Donald Draper wrote:
I find that fascinating but weird too. With that much change what is the common elements that is constant thats makes him feel like the same character?
An interesting question that's been debated in fandom and in various reference books (Doctor Who and Philosophy
for example) for years. Essentially, there are certain core character traits - his wit, intelligence, compassion, eccentricity, morality, anti-authoritarian stance and fondness for Earth and its people - that remain consistent, but each actor puts his own stamp on the part while paying homage to his predecessors (so you can recognise bits of Tom Baker's Doctor in David Tennant's characterisation, and elements of Patrick Troughton's Doctor in Matt Smith's and so forth). It's a bit like James Bond, but with an in-universe explanation. Within the fiction, the process of regeneration
rearranges the Doctor's brain cells and, each time, his memories are jumbled up, resulting in different elements of his personality being brought to the fore.
Each time this happens (1. Hartnell-Troughton 2. Troughton-Pertwee (not actually seen) 3. Pertwee-T. Baker 4. T. Baker-Davison 5. Davison-C. Baker 6. C. Baker-McCoy 7. McCoy-McGann 8.
Unseen 9. Eccleston-Tennant 10. Tennant Smith
), the Doctor goes through a period of (often painful) adjustment, usually involving a period of amnesia or erratic behaviour before he "beds in" to his new persona. It's part of the tradition of the series to follow him getting to grips with his new appearance and personality
, getting to know himself all over again, seeing his new reflection for the first time, choosing his new outfit, etc.
There have been multi-Doctor stories, usually for a milestone anniversary, with various incarnations meeting up through the means of time travel; The Three Doctors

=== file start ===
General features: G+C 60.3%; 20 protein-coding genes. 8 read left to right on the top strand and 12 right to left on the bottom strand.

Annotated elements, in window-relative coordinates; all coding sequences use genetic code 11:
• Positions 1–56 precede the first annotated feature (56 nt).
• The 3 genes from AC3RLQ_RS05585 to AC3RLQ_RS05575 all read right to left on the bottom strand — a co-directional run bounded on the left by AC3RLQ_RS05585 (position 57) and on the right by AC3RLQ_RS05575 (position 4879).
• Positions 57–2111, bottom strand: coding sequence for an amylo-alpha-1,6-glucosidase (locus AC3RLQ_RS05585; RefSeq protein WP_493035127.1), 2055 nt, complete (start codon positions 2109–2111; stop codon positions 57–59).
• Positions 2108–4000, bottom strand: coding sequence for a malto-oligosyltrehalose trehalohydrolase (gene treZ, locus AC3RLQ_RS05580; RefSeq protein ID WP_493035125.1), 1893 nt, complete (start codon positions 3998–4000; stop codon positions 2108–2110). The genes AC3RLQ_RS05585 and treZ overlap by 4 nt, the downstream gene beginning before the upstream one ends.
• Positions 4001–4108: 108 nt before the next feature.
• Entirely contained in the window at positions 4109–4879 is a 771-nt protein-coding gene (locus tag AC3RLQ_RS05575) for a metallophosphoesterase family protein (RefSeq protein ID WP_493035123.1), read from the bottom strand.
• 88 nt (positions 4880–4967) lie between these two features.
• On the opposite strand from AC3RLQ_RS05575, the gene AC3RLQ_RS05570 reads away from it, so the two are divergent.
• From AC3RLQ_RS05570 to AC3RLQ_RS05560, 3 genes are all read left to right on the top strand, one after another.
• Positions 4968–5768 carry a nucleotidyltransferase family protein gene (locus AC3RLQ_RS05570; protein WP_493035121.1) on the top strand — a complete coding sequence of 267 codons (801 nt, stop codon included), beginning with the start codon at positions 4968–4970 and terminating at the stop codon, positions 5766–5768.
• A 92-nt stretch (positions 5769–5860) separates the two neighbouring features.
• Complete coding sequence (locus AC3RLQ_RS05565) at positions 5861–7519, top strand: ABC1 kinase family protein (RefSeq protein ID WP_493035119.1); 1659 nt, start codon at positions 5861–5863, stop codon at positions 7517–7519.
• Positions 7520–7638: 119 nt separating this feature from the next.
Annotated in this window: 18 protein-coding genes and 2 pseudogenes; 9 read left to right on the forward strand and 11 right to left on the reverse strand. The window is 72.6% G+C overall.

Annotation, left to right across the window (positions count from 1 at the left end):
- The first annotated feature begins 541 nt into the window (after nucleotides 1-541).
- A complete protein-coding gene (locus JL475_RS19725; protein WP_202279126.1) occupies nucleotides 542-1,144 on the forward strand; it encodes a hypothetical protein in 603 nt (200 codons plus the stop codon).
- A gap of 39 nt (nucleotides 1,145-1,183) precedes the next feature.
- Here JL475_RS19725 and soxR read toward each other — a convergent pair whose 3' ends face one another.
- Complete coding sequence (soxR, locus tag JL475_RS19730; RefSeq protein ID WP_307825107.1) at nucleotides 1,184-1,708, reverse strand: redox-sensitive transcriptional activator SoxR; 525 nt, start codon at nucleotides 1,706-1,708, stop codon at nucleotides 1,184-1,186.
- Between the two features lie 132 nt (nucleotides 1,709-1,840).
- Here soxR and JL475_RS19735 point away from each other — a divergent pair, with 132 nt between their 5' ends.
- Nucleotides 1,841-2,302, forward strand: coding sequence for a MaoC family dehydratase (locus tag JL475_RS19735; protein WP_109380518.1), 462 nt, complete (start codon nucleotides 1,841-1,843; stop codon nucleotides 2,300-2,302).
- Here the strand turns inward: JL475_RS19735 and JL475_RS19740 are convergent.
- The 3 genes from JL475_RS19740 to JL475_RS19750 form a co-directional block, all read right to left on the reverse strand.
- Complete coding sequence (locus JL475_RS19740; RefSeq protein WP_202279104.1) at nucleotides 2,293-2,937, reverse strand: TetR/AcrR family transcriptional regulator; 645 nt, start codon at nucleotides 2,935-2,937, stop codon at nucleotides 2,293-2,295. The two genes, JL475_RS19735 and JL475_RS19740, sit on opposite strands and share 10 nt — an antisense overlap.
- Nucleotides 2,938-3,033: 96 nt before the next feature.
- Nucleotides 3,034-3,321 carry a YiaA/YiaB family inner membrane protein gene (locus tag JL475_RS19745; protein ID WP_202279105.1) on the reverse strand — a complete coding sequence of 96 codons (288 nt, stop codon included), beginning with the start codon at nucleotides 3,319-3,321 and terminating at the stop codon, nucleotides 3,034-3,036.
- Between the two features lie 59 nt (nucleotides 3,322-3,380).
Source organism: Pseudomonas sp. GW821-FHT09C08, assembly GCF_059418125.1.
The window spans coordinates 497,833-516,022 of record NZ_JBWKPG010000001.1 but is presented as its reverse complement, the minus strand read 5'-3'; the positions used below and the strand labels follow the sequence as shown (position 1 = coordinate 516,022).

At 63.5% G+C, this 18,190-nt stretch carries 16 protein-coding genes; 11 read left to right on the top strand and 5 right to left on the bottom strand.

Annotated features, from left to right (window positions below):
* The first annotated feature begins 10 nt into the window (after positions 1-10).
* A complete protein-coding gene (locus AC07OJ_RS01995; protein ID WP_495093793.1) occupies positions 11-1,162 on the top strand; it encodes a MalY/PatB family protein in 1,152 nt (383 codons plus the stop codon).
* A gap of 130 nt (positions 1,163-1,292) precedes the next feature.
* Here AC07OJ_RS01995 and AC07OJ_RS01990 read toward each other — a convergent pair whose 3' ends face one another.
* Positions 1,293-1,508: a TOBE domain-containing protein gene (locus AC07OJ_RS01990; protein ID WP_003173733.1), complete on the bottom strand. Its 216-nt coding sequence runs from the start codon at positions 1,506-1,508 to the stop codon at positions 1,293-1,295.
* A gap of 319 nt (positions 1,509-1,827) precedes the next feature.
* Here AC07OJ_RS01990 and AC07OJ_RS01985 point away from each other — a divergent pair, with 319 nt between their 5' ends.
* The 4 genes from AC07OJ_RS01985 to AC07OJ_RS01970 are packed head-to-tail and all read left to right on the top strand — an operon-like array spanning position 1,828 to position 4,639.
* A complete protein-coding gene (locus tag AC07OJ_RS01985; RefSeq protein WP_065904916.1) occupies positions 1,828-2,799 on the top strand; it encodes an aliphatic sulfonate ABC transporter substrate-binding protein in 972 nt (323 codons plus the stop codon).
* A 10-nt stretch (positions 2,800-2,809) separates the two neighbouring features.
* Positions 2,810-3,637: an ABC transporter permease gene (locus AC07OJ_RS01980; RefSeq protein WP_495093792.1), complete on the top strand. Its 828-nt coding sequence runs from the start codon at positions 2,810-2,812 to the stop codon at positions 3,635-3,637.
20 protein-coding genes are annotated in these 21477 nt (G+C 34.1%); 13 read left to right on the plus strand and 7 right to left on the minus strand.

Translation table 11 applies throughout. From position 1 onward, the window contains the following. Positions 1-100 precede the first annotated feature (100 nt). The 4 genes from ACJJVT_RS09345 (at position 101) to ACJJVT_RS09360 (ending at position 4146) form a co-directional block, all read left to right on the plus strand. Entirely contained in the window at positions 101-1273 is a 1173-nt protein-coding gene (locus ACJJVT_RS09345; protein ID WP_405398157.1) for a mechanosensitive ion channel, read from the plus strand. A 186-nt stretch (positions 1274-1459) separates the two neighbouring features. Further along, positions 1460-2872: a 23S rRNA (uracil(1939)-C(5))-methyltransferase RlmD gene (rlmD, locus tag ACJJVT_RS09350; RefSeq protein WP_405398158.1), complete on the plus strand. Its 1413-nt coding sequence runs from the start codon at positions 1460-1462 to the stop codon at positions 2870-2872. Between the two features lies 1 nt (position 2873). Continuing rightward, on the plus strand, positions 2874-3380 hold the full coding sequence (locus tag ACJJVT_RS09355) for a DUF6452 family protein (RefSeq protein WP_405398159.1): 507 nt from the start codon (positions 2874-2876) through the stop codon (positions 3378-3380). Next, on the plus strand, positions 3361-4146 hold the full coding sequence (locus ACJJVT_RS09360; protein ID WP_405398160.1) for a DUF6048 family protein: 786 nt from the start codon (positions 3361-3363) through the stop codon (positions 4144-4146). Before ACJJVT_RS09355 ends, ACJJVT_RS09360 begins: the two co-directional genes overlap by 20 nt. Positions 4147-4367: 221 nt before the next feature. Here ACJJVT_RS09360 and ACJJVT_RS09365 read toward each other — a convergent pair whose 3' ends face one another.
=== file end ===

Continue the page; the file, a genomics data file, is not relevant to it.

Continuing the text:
(1972 - the first three Doctors), The Five Doctors
(1983 - the first five Doctors, with Richard Hurndall filling in for William Hartnell, who had passed away by then), The Two Doctors
(1985 - the second and sixth Doctors) and Time Crash
(2007 - the fifth and tenth), with another on the way (at least the tenth and eleventh Doctors) in November for the 50th. These usually serve to highlight the differences between the Doctor's incarnations rather than the similarities, and the interactions between the Doctors are often fractious and played for laughs, despite them being different aspects of the same person; it's like you or me meeting ourselves from 20 years ago and being embarrassed and unable to relate to the people we once were.
The conceptual nature of the Doctor's "change of appearance" was kept vague the first couple of times it happened, until Buddhist Producer Barry Letts coined the term "regeneration" in Jon Pertwee's final story, Planet of the Spiders
, and introduced to the idea an element similar to the Buddhist concept of rebirth
, which has endured.